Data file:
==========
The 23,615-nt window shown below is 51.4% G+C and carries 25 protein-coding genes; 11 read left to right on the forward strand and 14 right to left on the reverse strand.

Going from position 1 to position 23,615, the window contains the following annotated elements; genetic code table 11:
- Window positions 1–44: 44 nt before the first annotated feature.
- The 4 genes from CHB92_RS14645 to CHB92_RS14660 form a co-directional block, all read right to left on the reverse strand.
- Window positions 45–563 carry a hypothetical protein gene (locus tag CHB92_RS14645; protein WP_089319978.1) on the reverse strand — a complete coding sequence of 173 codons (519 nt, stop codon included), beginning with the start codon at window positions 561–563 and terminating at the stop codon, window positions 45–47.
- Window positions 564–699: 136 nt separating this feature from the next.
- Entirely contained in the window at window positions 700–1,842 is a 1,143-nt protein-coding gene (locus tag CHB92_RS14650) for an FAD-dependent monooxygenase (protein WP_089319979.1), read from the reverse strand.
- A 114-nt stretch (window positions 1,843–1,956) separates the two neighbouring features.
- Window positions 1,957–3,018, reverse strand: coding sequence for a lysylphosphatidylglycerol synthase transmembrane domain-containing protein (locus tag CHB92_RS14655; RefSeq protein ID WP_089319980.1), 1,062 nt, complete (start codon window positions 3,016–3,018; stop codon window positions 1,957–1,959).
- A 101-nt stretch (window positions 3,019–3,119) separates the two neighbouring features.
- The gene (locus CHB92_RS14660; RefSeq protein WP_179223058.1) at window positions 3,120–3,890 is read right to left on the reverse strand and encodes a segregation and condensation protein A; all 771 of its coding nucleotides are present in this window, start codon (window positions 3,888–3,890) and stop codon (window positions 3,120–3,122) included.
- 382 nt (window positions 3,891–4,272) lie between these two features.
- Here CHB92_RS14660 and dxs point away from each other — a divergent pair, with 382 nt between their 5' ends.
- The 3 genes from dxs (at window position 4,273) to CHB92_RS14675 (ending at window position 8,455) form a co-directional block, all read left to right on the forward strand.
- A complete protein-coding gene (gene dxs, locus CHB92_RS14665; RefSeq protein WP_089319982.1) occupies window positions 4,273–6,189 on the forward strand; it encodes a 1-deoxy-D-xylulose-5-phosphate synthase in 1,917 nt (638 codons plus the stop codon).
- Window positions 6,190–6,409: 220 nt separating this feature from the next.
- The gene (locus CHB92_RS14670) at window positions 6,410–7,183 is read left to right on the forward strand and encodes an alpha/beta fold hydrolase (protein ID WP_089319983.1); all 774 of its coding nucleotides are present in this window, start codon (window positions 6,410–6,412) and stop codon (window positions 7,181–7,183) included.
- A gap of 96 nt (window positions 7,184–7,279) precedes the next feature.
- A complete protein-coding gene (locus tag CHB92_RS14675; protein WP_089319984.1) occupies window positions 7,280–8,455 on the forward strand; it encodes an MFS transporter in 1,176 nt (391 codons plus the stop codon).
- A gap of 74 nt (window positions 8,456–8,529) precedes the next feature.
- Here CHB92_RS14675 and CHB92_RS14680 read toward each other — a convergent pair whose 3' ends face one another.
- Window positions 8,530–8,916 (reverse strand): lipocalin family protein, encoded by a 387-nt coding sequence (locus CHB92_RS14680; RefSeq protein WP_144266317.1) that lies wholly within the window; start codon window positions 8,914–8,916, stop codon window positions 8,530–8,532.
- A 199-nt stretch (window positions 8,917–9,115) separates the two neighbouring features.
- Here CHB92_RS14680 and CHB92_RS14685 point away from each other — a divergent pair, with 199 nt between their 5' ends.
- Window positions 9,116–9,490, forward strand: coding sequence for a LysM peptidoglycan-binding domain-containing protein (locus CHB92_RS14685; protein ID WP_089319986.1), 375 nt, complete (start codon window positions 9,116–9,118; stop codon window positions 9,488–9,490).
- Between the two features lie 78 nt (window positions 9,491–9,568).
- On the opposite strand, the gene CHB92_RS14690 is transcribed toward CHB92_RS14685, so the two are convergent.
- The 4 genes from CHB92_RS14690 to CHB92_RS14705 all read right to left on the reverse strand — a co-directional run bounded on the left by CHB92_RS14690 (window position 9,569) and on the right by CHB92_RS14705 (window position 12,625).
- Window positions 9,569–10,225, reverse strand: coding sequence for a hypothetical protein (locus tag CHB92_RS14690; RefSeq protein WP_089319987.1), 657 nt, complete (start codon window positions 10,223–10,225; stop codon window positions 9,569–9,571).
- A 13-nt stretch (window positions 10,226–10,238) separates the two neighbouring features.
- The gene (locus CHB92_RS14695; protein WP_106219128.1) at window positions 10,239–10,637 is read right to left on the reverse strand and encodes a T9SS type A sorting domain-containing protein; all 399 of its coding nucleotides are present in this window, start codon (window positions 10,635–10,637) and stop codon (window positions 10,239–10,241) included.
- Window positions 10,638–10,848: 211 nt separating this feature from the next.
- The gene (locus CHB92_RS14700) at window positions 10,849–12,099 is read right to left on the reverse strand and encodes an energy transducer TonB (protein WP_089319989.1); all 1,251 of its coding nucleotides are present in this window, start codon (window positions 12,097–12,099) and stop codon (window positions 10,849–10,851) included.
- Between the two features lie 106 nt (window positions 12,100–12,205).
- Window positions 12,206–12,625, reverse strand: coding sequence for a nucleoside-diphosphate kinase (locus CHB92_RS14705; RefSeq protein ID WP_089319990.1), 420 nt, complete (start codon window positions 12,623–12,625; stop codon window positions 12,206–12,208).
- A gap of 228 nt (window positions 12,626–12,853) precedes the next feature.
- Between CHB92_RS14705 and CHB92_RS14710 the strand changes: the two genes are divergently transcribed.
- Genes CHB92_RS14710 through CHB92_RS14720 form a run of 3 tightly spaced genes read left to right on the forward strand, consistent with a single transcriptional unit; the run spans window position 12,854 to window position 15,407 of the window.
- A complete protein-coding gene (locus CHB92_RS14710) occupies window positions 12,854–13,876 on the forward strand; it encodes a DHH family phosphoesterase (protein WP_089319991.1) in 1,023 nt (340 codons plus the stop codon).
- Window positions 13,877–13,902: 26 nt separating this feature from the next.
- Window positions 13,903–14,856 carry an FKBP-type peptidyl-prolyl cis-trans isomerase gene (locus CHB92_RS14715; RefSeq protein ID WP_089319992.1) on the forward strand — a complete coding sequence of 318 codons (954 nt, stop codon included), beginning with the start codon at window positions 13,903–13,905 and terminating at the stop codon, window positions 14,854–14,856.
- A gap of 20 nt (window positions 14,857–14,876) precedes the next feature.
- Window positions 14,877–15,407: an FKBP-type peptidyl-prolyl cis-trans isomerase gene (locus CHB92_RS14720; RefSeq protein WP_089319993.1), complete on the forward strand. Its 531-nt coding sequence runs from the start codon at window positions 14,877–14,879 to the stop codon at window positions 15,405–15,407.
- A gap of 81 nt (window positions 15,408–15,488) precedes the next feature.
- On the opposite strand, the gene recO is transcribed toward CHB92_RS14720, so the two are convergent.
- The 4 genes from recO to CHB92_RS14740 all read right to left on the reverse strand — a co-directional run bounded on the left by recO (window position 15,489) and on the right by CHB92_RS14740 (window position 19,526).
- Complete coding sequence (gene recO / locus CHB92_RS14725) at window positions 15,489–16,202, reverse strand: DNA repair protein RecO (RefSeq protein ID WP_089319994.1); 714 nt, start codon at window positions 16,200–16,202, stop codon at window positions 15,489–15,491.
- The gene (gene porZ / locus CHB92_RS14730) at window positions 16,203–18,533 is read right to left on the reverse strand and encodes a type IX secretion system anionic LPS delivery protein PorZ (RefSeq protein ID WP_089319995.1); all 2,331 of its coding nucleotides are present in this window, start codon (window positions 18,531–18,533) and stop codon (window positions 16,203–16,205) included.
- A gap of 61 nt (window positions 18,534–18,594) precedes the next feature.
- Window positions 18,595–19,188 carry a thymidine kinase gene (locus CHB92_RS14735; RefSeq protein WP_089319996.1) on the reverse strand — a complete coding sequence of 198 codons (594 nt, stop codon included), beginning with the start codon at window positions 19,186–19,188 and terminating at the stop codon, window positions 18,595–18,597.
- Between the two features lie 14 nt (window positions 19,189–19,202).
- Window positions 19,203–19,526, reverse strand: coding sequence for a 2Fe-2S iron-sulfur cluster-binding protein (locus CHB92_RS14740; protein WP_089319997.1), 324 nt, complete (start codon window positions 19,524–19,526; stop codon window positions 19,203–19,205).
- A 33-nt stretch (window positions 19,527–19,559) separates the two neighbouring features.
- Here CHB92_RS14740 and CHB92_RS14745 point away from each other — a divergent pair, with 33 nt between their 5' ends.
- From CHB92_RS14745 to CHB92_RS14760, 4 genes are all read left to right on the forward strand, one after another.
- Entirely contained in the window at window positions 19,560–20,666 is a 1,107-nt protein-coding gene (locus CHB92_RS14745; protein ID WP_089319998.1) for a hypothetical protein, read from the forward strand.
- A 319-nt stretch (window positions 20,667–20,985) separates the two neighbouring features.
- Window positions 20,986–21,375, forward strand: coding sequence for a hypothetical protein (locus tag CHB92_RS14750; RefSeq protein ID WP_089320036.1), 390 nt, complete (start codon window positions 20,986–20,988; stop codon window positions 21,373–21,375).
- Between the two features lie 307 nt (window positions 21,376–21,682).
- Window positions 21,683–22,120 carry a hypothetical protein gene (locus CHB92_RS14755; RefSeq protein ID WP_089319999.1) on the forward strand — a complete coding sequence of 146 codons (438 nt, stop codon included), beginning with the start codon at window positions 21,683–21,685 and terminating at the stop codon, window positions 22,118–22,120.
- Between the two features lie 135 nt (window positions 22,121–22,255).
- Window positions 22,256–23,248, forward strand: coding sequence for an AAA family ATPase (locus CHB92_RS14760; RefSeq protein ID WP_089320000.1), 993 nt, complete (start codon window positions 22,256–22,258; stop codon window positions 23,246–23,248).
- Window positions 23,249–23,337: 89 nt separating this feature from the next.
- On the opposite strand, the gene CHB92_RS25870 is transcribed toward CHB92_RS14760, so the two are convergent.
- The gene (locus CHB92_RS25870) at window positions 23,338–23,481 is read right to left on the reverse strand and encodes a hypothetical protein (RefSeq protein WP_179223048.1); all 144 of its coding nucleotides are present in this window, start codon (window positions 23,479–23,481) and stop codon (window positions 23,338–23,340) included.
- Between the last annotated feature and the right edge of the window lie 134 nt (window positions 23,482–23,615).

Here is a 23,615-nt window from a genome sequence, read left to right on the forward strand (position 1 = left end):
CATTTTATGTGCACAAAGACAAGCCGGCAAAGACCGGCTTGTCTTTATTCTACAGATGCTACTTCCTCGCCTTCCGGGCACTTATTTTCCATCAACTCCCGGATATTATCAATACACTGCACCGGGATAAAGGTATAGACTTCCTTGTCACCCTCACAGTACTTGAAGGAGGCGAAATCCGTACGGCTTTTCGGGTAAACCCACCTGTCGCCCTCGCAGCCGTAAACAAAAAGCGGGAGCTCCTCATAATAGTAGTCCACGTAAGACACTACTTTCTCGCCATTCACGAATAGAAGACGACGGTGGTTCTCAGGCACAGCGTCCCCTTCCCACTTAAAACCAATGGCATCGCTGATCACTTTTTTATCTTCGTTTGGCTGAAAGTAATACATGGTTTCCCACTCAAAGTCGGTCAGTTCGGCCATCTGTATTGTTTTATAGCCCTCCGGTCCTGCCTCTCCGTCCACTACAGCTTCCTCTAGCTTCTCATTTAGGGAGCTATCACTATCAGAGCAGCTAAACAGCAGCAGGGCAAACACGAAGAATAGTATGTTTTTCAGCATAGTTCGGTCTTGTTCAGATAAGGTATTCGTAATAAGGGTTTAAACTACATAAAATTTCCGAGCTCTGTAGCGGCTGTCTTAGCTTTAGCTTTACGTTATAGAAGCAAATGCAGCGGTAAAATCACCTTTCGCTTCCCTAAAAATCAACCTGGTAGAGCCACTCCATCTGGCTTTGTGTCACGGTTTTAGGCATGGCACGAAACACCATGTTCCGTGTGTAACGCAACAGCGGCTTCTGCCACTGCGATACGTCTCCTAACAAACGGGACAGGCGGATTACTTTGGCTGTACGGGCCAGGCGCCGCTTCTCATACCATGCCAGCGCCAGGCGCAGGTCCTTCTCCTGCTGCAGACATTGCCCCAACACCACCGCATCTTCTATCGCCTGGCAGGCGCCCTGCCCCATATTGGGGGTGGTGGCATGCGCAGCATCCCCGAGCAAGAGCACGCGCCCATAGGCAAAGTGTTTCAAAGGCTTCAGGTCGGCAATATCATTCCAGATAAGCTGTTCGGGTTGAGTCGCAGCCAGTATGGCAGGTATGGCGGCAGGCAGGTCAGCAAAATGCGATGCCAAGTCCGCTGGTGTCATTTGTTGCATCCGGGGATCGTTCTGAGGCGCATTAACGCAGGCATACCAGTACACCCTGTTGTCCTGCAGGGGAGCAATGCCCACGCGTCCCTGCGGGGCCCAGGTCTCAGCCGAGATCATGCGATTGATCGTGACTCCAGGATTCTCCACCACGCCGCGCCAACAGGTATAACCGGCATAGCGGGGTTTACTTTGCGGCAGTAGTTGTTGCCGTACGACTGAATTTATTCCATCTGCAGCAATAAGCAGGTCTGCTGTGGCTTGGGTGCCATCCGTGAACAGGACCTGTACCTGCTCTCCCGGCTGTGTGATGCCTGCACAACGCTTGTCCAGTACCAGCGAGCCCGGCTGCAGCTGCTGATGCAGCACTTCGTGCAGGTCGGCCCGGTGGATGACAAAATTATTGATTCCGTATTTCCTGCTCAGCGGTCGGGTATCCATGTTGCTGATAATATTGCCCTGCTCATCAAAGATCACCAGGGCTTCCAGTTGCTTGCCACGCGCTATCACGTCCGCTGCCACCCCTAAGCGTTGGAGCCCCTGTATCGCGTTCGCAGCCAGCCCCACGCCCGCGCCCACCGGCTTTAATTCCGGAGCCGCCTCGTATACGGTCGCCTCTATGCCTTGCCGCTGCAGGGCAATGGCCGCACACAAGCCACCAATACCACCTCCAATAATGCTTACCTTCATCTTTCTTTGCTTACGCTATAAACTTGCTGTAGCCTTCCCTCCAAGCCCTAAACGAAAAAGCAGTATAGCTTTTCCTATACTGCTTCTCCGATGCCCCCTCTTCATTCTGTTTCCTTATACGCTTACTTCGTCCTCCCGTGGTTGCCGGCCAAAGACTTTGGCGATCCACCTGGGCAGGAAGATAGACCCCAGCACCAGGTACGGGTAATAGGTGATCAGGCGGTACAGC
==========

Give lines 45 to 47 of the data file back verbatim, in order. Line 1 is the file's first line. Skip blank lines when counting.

- On the opposite strand, the gene recO is transcribed toward CHB92_RS14720, so the two are convergent.
- The 4 genes from recO to CHB92_RS14740 all read right to left on the reverse strand — a co-directional run bounded on the left by recO (window position 15,489) and on the right by CHB92_RS14740 (window position 19,526).
- Complete coding sequence (gene recO / locus CHB92_RS14725) at window positions 15,489–16,202, reverse strand: DNA repair protein RecO (RefSeq protein ID WP_089319994.1); 714 nt, start codon at window positions 16,200–16,202, stop codon at window positions 15,489–15,491.